Author Topic: 767 pilot dives to avoid Venus  (Read 14963 times)

Offline ORD Don

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767 pilot dives to avoid Venus
« on: April 17, 2012, 11:14:14 AM »




                    I can't wait to hear what our pilots out there have to say about this one.....


                    http://www.cnn.com/2012/04/17/travel/canada-disoriented-pilot/index.html?hpt=hp_t2



Offline ORD Don

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Re: 767 pilot dives to avoid Venus
« Reply #1 on: April 17, 2012, 11:30:35 AM »




                     Interesting..... :?


                     http://avherald.com/h?article=4362ebf0&opt=0

Offline beechsundowner

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Re: 767 pilot dives to avoid Venus
« Reply #2 on: April 17, 2012, 11:50:39 AM »
Wow.... 

Again, as in my past posts, one cannot forget the human aspect of flying.  Night flight from this SEL pilots point of view is tough at best.  I can see how a bright planet like Venus be mistaken for an oncoming landing light of a plane.  Granted, this plane was over an inky black ocean if I understand the position and the missing position lights **may** have given subtle clues that the first officer was looking further then he realized.  Point being is that it's easy to make judgement, but we are human.  Thankfully other than altitude deviations, a few bruises by passengers, it was a "non event" in the full scheme of things.  I wonder if ATC even saw the deviations for as quick as it happened and corrected?

Non pilots may not realize, that at least down here in the deep south of MS, flying at 7000 feet under the cover of night, your mind can play tricks on you when there are more lights above you then below you because the haze below you conceals the lights.  Breeding grounds for spatial disorientation.  I actually found it easier to fly IMC when I got my IA rating because the nav lights give off a soft glow making it look lighter outside from the lights reflecting off the clouds.  Plus being on gauges, reduces the chances of leans or spatial disorientation.

Offline iskyfly

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Re: 767 pilot dives to avoid Venus
« Reply #3 on: April 17, 2012, 07:32:14 PM »
The CNN article omits the fact that while the pilot was in dreamland TCAS gave off an alert in response to traffic coming at it head on.

Offline ORD Don

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Re: 767 pilot dives to avoid Venus
« Reply #4 on: April 21, 2012, 11:11:19 AM »


           I'm surprised that no one has commented on the fact that the deliberate actions of a pilot, resulting in

           injuries, were reported as "clear air turbulence".  It seems to me that that would be filing a false report

           either by the pilots or the airline  :?


           P.S.  I don't mean to be critical of the pilot.  As was noted, pilots are human and make honest mistakes...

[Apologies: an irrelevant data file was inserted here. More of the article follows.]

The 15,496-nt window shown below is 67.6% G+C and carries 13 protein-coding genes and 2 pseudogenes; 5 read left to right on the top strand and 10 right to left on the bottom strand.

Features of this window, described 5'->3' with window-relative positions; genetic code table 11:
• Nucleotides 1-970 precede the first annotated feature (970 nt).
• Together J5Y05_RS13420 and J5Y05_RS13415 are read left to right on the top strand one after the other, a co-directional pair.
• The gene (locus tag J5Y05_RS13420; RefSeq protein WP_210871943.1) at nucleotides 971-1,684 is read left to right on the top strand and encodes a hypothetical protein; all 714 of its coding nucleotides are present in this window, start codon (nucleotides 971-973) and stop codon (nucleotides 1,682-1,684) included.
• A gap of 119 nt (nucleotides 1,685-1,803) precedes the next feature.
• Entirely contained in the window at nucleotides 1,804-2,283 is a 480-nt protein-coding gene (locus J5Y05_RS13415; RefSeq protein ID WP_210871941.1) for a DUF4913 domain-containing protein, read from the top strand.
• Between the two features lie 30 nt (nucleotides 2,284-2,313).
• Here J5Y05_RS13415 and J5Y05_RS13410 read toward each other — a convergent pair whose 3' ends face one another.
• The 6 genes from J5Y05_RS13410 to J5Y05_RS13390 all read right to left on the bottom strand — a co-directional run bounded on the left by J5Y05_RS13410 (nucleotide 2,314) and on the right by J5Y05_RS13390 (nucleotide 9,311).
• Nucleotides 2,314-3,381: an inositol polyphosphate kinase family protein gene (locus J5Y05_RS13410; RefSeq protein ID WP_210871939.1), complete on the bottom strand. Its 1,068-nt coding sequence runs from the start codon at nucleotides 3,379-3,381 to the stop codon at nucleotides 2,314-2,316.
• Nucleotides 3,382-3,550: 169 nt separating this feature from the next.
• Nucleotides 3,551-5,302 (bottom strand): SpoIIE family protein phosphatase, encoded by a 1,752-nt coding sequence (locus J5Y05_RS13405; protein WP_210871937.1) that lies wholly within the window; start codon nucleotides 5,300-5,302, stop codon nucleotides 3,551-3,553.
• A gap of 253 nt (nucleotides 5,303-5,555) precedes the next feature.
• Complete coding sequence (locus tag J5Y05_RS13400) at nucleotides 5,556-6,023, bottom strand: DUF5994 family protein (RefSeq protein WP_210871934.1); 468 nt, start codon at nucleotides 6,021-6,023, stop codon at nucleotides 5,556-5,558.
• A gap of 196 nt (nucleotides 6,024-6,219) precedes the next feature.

Offline flyflyfly

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Re: 767 pilot dives to avoid Venus
« Reply #5 on: April 21, 2012, 11:49:31 AM »
I'm surprised that no one has commented on the fact that the deliberate actions of a pilot, resulting in injuries, were reported as "clear air turbulence".  It seems to me that that would be filing a false report either by the pilots or the airline  :?

Probably it was "just" the airline's PR dept / spin doctor launching the "turbulence story". They don't need to follow any (FAA) rules...

But apparently they still reported the truth to the authorities (and they better have!) - otherwise they could have hardly found out about the real cause...

Offline Kmo2486

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Re: 767 pilot dives to avoid Venus
« Reply #6 on: June 28, 2015, 10:54:15 AM »
I think the biggest thing at fault here is air Canada lying to passengers that it was turbulence. Also maybe the rule allowing pilots to sleep while in cockpit seat. Anyone can feel confused straight after waking up and if you think you are going to have midair collision any normal person would do anything they could to avoid that. Think this is a situation where you can see a funny side but also highlights things that need to change in order to avoid a much more serious incident.

Does sound like air Canada has right attitude over this from what I've read. Seems to be looking at ways to avoid it happening again and even tho it has pointed out the captain was at fault for engaging first officer in what was happening it doesn't sound like either were punished which is good. Ot sure if it's fair to blame captain for telling first officer about the plane they were near. I'm guessing it was more conversation as people would normally want to know what had woke them. In this case it was the captain getting information about the other plane so he could of just answered first officers question.

Offline Mr Dispatcher

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Re: 767 pilot dives to avoid Venus
« Reply #7 on: July 28, 2015, 02:46:05 AM »
Middle of the night, years ago, I was flying down V-3 which is right over the east cast of Florida going North south.. I saw this light and it got brighter, it wasn't moving.. looked like a collision was imminent.. I made a hard right turn to avoid hitting that Train locomotive 6,000 feet below me..  No Joke.. night time can play games with you... 
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